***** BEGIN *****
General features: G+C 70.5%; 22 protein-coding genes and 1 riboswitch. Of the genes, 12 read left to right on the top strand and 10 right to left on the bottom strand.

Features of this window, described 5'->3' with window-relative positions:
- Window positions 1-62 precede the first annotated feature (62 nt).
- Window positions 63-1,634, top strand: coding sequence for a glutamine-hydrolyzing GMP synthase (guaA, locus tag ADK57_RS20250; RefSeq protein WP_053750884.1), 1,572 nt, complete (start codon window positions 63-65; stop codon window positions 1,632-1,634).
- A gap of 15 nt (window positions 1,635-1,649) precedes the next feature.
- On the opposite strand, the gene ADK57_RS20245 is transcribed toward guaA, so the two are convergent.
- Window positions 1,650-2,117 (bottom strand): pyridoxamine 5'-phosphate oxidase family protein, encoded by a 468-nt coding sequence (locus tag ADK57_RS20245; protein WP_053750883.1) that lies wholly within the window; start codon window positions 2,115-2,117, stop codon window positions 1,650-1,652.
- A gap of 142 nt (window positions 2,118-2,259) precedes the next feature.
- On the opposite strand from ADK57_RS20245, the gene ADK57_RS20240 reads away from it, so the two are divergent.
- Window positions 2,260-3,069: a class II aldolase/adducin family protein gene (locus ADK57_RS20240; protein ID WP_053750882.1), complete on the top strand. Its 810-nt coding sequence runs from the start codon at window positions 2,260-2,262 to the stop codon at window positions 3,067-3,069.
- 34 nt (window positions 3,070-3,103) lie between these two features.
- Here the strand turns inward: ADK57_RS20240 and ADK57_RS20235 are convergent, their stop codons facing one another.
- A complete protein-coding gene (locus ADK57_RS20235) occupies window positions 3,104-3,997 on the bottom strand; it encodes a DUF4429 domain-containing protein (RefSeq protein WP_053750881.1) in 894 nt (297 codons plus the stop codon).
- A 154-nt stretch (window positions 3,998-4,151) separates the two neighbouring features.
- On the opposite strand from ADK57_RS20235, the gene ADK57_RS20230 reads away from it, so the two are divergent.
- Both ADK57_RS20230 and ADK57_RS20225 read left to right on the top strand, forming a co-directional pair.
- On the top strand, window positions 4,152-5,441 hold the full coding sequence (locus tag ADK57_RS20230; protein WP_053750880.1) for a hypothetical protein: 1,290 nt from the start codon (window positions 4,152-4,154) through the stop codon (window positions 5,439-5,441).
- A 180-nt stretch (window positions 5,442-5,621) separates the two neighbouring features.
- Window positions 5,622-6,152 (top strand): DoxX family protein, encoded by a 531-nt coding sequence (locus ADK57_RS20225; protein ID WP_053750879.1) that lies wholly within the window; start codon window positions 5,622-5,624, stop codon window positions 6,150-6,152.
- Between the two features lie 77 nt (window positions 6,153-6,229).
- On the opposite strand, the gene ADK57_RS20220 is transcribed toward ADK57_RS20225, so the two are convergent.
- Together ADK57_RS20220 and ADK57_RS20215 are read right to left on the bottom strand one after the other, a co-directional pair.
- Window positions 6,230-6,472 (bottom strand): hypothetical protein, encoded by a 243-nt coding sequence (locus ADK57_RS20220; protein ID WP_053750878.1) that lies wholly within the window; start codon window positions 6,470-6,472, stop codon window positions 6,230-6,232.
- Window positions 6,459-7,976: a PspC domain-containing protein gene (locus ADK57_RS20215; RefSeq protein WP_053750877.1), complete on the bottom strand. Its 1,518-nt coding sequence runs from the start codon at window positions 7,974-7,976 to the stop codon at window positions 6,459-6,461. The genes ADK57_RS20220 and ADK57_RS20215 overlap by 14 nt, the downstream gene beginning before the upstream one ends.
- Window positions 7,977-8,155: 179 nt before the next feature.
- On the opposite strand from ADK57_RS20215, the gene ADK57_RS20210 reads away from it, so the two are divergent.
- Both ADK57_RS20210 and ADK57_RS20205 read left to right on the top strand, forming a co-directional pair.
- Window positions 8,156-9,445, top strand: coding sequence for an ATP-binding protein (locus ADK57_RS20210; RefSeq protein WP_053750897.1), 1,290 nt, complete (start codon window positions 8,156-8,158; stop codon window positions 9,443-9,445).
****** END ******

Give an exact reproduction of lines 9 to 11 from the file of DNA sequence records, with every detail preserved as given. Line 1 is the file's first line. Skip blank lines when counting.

- On the opposite strand from ADK57_RS20245, the gene ADK57_RS20240 reads away from it, so the two are divergent.
- Window positions 2,260-3,069: a class II aldolase/adducin family protein gene (locus ADK57_RS20240; protein ID WP_053750882.1), complete on the top strand. Its 810-nt coding sequence runs from the start codon at window positions 2,260-2,262 to the stop codon at window positions 3,067-3,069.
- 34 nt (window positions 3,070-3,103) lie between these two features.